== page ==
In the United States where sexuality education is taught about 40% of the students reported that topics such as STDs and HIV, birth control, how to use and where to obtain information on birth control, and how to handle pressure to have sex were not covered sufficiently (Menlo Park & Kaiser 2000). They pointed out that the majority of Americans favour more comprehensive sexuality education over abstinence only education. Item 13 shows that students disagreed with abstinence from sexual intercourse as the only option for teenagers. In agreement with the students' attitude, the overwhelming majority of sexuality education teachers believe that students should be taught about puberty, how HIV and AIDs are transmitted, how to resist peer pressure to have sex, implications of teenage parenthood, abstinence from intercourse, dating, sexual abuse and non sexual ways to show affection (Darroch, 2002). As the study showed, the students are predisposed for sexuality education so topics such as birth control methods and how to obtain them, the correct way to use condom, sexual orientation and factual and ethical information about abortion, adverse effects of abortion, use of contraceptives and others should be highlighted. Restrictions imposed on sexuality education are preventing teachers from meeting their students needs.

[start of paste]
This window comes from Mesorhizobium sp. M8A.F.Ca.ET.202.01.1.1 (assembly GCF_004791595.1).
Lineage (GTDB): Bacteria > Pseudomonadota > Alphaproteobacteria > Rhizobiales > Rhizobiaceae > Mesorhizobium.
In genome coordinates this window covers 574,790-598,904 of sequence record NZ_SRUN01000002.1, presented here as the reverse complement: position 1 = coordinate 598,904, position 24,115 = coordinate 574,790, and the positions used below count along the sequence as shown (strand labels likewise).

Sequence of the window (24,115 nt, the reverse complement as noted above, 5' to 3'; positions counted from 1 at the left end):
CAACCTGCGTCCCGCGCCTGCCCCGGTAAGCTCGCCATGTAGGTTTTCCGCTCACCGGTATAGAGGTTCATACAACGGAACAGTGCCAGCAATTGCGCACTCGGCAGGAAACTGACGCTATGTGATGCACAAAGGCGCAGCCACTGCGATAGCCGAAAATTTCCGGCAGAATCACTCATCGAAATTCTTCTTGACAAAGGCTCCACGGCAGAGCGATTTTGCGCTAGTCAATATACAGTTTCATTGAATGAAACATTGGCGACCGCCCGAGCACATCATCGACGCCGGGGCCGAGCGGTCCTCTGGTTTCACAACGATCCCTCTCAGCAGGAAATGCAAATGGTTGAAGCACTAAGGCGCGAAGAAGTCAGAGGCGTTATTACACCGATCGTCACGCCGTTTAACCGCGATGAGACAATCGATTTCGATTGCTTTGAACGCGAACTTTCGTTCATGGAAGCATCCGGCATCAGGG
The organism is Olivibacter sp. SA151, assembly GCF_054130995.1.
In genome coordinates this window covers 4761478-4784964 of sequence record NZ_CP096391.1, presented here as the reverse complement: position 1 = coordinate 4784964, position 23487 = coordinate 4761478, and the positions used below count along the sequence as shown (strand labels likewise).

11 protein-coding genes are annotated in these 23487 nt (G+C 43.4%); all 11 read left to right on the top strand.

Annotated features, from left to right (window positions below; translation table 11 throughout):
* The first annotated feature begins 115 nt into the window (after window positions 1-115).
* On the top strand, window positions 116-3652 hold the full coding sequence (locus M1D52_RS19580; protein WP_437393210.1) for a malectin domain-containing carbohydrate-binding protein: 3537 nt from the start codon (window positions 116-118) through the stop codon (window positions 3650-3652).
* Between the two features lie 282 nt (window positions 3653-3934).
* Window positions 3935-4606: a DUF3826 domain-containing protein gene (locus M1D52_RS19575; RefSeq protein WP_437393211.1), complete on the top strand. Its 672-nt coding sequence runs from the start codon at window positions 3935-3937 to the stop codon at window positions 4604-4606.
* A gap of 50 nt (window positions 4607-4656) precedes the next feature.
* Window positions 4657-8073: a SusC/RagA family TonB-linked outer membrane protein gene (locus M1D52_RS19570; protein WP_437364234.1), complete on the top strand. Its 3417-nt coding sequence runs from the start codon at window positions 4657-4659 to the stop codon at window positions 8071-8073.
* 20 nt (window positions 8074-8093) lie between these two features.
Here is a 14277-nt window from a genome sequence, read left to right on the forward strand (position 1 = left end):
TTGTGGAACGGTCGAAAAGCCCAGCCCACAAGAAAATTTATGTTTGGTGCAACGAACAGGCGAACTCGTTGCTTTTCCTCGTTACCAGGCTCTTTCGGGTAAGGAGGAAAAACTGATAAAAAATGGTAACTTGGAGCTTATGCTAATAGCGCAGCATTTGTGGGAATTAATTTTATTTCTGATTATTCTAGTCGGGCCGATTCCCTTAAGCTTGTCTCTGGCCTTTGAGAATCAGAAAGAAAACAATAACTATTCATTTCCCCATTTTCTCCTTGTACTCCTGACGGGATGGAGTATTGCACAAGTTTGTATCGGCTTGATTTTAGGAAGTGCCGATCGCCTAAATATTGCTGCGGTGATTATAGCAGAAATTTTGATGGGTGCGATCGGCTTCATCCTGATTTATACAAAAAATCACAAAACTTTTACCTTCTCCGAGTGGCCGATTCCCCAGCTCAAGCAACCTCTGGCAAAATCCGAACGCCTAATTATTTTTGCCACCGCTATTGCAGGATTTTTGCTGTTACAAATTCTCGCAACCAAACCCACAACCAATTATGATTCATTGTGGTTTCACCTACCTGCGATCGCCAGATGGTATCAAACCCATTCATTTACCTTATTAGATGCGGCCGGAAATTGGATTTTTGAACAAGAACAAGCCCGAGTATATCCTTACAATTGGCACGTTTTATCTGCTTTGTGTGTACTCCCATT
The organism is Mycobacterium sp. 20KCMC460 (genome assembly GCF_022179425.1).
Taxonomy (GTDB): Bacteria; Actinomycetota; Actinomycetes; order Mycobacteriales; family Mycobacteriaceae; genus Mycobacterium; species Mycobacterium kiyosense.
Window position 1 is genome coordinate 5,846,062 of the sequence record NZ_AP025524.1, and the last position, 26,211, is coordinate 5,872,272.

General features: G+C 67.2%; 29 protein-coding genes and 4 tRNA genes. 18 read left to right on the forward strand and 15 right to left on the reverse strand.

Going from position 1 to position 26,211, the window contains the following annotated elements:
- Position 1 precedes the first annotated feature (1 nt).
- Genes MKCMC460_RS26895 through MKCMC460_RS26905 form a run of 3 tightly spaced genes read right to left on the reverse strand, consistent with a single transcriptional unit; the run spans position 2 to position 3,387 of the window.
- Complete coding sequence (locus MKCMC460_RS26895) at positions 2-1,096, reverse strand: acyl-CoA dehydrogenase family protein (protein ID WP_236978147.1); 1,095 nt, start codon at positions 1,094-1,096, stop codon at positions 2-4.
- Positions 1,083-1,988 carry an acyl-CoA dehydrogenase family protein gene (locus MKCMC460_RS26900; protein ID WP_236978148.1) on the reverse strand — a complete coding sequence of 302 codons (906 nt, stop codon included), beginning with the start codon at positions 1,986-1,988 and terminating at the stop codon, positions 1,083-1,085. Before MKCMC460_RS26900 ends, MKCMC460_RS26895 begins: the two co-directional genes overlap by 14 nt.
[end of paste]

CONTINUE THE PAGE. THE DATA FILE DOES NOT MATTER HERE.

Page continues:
Table 2 supported the null hypothesis that there is no significant difference in the mean scores of middle and late adolescents on their attitude toward sexuality education. This is so probably because these are full blown adolescents and because of the physical and physiological changes at this period they all have the sexual urge and need sexuality education. The age of 14 is the onset of pubescence and the child has attained full reproductive capacity.
Hypothesis two revealed that there is a significant difference between the attitude of female students in urban and rural senior secondary schools towards sexuality education. Students in urban schools have a mean score of 75.09 while those in rural schools have a mean score of 64.83. Probably this difference can be attributed to the exposure to modernity and urbanization. In urban cities some of these students roam the streets after school and are more exposed than their rural counterparts. They are more permissive than those in the rural schools. The fast pace of urbanization encouraged rapid improvement in communication, transportation which, had tremendous effect on sexuality issues in Nigeria. The use of telephones and letters helped to promote interpersonal relationship.